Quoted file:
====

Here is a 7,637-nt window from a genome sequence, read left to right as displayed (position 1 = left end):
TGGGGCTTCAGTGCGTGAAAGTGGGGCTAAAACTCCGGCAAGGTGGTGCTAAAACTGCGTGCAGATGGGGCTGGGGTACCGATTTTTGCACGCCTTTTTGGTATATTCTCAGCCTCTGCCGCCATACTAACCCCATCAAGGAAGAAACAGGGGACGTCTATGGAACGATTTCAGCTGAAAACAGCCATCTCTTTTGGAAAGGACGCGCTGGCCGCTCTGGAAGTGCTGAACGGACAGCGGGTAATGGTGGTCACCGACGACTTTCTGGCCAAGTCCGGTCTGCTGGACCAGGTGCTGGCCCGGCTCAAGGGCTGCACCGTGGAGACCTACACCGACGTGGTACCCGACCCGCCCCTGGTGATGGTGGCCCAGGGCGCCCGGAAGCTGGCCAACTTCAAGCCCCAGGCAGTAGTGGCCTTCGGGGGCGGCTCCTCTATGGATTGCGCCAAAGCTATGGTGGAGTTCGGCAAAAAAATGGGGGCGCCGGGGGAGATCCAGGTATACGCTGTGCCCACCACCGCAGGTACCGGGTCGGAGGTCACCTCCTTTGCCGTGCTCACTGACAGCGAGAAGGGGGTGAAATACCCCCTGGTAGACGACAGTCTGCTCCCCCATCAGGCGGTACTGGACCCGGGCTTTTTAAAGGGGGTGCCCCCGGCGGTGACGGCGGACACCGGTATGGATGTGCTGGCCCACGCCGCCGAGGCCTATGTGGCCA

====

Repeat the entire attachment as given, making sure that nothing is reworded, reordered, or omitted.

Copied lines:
Here is a 7,637-nt window from a genome sequence, read left to right as displayed (position 1 = left end):
TGGGGCTTCAGTGCGTGAAAGTGGGGCTAAAACTCCGGCAAGGTGGTGCTAAAACTGCGTGCAGATGGGGCTGGGGTACCGATTTTTGCACGCCTTTTTGGTATATTCTCAGCCTCTGCCGCCATACTAACCCCATCAAGGAAGAAACAGGGGACGTCTATGGAACGATTTCAGCTGAAAACAGCCATCTCTTTTGGAAAGGACGCGCTGGCCGCTCTGGAAGTGCTGAACGGACAGCGGGTAATGGTGGTCACCGACGACTTTCTGGCCAAGTCCGGTCTGCTGGACCAGGTGCTGGCCCGGCTCAAGGGCTGCACCGTGGAGACCTACACCGACGTGGTACCCGACCCGCCCCTGGTGATGGTGGCCCAGGGCGCCCGGAAGCTGGCCAACTTCAAGCCCCAGGCAGTAGTGGCCTTCGGGGGCGGCTCCTCTATGGATTGCGCCAAAGCTATGGTGGAGTTCGGCAAAAAAATGGGGGCGCCGGGGGAGATCCAGGTATACGCTGTGCCCACCACCGCAGGTACCGGGTCGGAGGTCACCTCCTTTGCCGTGCTCACTGACAGCGAGAAGGGGGTGAAATACCCCCTGGTAGACGACAGTCTGCTCCCCCATCAGGCGGTACTGGACCCGGGCTTTTTAAAGGGGGTGCCCCCGGCGGTGACGGCGGACACCGGTATGGATGTGCTGGCCCACGCCGCCGAGGCCTATGTGGCCA